Fear when riding develops quickly: one fall, one careless moment, and suddenly fear comes along for the ride. But it doesn’t have to stay that way. In this article, we’re giving you a few rather unusual ways to gain more trust and courage with horses. Trainers Sibylle Wiemer and Kolly Holland-Nell take the fear of riding away from anxious riding students with muscle work, dream journeys, and patience.
Table of Contents
- Why are there more and more fearful riders?
- Where does the fear of riding come from?
- Fear of riding after accidents
- Three ways to deal with fear
- What helps to deal with fear while riding
- Regain (self)confidence
- Courses for fearful horses
Why are there more and more fearful riders?
In the leisure riding sector, “fear is becoming more and more socially acceptable, as is talking about fear,” says Sibylle Wiemer. Many riders are open about it, which is also related to the fact that there are more and more riders with too much respect for riding. “In my opinion, this is due to the fact that the basic training is too short and superficial,” says the experienced riding instructor. A typical riding education that leads to anxiety is such: A latecomer rides in the group lessons after only a few private lunge lessons. She doesn’t feel comfortable there. That’s why she bought her own horse early on – believing that this would definitely be nicer. But after a short time, the newly minted horse owner is absolutely overwhelmed. This puts her in tricky situations.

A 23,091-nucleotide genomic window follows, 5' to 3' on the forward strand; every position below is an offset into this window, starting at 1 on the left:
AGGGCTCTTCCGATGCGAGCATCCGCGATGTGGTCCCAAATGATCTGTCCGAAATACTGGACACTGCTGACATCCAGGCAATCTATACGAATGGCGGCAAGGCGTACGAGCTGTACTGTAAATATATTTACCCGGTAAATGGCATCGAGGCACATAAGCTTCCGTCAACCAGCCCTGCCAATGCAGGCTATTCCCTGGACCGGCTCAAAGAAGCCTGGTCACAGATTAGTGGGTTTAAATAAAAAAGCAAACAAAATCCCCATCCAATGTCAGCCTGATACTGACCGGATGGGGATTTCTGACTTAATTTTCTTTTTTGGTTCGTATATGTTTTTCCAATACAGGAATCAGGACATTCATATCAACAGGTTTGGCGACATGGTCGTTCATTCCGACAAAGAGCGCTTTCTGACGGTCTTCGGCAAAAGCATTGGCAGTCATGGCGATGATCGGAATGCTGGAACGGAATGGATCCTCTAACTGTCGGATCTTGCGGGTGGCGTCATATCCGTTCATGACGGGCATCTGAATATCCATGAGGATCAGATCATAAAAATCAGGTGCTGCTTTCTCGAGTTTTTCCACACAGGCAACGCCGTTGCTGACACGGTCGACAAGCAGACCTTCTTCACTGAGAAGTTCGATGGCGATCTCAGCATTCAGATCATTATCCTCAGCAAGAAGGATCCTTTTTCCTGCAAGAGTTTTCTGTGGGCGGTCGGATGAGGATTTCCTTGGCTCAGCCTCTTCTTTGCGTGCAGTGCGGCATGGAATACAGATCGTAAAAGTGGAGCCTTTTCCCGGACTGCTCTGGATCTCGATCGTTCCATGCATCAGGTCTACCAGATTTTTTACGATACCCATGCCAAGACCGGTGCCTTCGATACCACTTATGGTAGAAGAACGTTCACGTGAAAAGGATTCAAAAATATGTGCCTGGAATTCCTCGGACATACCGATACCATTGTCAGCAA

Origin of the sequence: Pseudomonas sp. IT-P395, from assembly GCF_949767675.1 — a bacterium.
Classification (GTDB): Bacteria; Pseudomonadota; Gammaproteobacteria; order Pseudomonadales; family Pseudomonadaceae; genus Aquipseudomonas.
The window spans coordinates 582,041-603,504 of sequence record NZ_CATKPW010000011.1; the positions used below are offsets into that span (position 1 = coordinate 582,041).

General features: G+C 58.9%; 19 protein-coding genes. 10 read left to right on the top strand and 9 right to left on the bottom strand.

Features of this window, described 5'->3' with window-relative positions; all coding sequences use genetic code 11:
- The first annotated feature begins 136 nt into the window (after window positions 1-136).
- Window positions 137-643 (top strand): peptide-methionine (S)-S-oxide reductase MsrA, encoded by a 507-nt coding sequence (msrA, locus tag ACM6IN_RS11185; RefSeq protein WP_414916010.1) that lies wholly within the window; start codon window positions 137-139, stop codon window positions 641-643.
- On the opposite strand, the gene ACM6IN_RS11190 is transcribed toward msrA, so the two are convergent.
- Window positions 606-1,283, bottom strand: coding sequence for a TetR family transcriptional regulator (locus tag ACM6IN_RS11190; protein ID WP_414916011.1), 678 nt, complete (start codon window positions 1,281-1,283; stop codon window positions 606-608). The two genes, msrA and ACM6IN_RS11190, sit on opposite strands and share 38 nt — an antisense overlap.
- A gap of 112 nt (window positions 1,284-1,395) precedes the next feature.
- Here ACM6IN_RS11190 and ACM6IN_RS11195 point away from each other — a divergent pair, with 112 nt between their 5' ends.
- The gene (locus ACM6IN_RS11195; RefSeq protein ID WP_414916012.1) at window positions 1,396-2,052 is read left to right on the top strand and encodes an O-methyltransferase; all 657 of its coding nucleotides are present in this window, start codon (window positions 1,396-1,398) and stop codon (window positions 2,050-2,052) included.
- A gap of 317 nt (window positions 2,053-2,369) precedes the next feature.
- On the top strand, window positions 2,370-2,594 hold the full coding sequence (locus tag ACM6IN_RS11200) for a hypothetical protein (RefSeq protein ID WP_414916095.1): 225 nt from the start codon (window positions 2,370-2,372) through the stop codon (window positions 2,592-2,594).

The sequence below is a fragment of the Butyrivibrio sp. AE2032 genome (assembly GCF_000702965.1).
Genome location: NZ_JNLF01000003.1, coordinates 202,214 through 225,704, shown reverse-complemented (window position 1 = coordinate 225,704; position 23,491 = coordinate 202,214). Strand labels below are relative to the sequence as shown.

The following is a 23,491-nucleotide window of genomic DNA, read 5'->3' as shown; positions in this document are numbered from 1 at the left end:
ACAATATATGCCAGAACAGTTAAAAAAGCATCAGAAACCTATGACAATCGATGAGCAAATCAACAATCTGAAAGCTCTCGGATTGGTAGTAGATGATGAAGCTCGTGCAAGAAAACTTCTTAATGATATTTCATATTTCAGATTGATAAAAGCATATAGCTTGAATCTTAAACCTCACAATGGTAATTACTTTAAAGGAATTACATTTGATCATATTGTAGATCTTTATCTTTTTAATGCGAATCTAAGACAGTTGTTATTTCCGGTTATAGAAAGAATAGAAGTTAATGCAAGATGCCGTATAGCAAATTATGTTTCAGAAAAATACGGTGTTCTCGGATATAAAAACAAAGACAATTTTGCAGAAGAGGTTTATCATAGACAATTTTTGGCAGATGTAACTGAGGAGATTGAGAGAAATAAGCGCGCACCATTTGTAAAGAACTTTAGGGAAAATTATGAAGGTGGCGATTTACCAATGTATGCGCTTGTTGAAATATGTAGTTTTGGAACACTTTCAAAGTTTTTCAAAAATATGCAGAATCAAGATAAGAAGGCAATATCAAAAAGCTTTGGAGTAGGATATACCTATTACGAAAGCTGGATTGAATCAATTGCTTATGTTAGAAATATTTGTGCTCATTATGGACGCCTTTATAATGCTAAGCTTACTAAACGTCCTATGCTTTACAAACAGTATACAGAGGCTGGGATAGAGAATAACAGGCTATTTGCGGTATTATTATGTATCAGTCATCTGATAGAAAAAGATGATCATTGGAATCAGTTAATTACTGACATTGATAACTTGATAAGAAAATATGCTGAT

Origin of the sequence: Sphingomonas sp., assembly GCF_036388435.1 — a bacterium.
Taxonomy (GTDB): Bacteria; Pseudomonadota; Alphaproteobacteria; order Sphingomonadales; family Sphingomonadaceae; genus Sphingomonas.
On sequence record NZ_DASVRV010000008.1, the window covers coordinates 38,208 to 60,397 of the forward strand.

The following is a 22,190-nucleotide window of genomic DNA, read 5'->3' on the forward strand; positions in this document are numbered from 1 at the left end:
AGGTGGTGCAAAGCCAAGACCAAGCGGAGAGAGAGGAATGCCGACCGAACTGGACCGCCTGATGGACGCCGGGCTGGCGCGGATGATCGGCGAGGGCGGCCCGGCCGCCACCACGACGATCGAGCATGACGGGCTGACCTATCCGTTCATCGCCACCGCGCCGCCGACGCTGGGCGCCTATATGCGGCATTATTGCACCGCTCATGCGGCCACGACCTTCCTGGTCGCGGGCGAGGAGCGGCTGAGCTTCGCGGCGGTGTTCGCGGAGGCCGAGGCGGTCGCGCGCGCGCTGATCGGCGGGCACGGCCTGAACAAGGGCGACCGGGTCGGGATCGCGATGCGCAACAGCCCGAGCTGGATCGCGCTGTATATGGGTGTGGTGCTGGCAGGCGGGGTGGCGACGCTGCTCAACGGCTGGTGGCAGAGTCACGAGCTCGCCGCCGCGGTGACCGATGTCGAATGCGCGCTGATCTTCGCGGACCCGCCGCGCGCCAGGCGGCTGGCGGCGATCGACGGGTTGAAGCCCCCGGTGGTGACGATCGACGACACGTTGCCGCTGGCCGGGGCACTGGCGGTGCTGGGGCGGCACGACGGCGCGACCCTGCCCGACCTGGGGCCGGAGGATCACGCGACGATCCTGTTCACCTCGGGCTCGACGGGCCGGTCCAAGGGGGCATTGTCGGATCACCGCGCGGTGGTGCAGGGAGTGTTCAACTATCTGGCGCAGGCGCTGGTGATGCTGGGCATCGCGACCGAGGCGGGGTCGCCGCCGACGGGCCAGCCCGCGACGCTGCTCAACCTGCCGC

Where does the fear of riding come from?
The perhaps formerly well-behaved horse also becomes anxious, because due to a lack of guidance from humans, it is supposed to make more and more decisions for itself. There are situations where you lose control. Consequence: People are becoming more and more cautious and only ride the horse to a small extent. “I always have horse owners in my clinics who no longer dare to ride faster than walk,” says Sibylle Wiemer.
Fear of riding after accidents
Of course, there is also the fear that comes from trauma. The risk of accidents is underestimated and falls occur. Typical are cases in which “unsuitable riding aids are used and the horse gets stuck, frightened, and throws the person off.” Or the riding instructor himself puts the inexperienced student in danger. “I keep hearing that students are put on horses that are too difficult and that then goes wrong,” says Sibylle Wiemer.
Three ways to deal with fear